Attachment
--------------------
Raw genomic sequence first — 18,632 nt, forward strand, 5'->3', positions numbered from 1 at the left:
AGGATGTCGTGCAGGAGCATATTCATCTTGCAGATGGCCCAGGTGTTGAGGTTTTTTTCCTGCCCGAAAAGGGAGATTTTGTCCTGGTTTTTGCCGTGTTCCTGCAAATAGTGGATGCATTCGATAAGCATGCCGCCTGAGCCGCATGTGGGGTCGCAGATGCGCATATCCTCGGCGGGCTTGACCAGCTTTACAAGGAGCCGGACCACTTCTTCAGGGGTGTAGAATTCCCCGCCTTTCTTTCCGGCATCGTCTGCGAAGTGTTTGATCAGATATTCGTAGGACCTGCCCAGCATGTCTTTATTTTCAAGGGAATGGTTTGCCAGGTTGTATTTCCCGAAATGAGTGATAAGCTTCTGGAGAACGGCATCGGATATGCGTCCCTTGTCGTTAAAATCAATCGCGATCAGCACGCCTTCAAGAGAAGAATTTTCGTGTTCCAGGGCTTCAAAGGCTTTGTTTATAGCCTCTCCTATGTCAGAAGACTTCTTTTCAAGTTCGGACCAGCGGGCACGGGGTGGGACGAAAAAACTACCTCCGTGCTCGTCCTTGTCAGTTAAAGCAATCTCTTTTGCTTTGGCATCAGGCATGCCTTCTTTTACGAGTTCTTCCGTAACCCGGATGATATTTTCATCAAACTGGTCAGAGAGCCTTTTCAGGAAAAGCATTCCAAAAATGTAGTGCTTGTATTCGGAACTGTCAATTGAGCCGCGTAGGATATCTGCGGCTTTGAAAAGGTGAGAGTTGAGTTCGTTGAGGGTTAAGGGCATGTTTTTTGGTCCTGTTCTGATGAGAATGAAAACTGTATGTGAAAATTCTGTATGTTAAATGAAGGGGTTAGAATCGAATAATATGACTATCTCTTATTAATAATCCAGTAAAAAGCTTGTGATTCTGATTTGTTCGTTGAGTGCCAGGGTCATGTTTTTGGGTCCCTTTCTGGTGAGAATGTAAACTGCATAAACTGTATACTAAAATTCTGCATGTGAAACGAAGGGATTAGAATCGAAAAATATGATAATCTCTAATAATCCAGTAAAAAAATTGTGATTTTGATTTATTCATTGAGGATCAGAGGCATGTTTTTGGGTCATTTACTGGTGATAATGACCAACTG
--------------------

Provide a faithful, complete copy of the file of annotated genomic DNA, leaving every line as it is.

Raw genomic sequence first — 18,632 nt, forward strand, 5'->3', positions numbered from 1 at the left:
AGGATGTCGTGCAGGAGCATATTCATCTTGCAGATGGCCCAGGTGTTGAGGTTTTTTTCCTGCCCGAAAAGGGAGATTTTGTCCTGGTTTTTGCCGTGTTCCTGCAAATAGTGGATGCATTCGATAAGCATGCCGCCTGAGCCGCATGTGGGGTCGCAGATGCGCATATCCTCGGCGGGCTTGACCAGCTTTACAAGGAGCCGGACCACTTCTTCAGGGGTGTAGAATTCCCCGCCTTTCTTTCCGGCATCGTCTGCGAAGTGTTTGATCAGATATTCGTAGGACCTGCCCAGCATGTCTTTATTTTCAAGGGAATGGTTTGCCAGGTTGTATTTCCCGAAATGAGTGATAAGCTTCTGGAGAACGGCATCGGATATGCGTCCCTTGTCGTTAAAATCAATCGCGATCAGCACGCCTTCAAGAGAAGAATTTTCGTGTTCCAGGGCTTCAAAGGCTTTGTTTATAGCCTCTCCTATGTCAGAAGACTTCTTTTCAAGTTCGGACCAGCGGGCACGGGGTGGGACGAAAAAACTACCTCCGTGCTCGTCCTTGTCAGTTAAAGCAATCTCTTTTGCTTTGGCATCAGGCATGCCTTCTTTTACGAGTTCTTCCGTAACCCGGATGATATTTTCATCAAACTGGTCAGAGAGCCTTTTCAGGAAAAGCATTCCAAAAATGTAGTGCTTGTATTCGGAACTGTCAATTGAGCCGCGTAGGATATCTGCGGCTTTGAAAAGGTGAGAGTTGAGTTCGTTGAGGGTTAAGGGCATGTTTTTTGGTCCTGTTCTGATGAGAATGAAAACTGTATGTGAAAATTCTGTATGTTAAATGAAGGGGTTAGAATCGAATAATATGACTATCTCTTATTAATAATCCAGTAAAAAGCTTGTGATTCTGATTTGTTCGTTGAGTGCCAGGGTCATGTTTTTGGGTCCCTTTCTGGTGAGAATGTAAACTGCATAAACTGTATACTAAAATTCTGCATGTGAAACGAAGGGATTAGAATCGAAAAATATGATAATCTCTAATAATCCAGTAAAAAAATTGTGATTTTGATTTATTCATTGAGGATCAGAGGCATGTTTTTGGGTCATTTACTGGTGATAATGACCAACTG